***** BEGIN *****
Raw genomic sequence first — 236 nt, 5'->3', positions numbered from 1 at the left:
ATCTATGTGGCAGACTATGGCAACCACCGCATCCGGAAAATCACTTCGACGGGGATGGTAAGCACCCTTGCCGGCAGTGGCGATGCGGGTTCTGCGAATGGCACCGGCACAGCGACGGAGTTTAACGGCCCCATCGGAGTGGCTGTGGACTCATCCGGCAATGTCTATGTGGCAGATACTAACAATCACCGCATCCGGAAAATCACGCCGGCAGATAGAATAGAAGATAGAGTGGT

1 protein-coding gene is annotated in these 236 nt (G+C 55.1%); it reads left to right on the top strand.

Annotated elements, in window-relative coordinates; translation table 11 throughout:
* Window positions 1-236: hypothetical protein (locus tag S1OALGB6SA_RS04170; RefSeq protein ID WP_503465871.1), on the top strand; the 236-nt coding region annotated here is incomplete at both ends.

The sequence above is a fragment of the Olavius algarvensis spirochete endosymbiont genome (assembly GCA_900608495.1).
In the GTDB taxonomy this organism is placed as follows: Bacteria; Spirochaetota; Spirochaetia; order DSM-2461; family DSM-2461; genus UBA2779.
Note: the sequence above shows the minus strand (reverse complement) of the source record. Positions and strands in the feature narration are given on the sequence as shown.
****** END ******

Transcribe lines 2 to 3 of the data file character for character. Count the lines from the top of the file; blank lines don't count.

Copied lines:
ATCTATGTGGCAGACTATGGCAACCACCGCATCCGGAAAATCACTTCGACGGGGATGGTAAGCACCCTTGCCGGCAGTGGCGATGCGGGTTCTGCGAATGGCACCGGCACAGCGACGGAGTTTAACGGCCCCATCGGAGTGGCTGTGGACTCATCCGGCAATGTCTATGTGGCAGATACTAACAATCACCGCATCCGGAAAATCACGCCGGCAGATAGAATAGAAGATAGAGTGGT

1 protein-coding gene is annotated in these 236 nt (G+C 55.1%); it reads left to right on the top strand.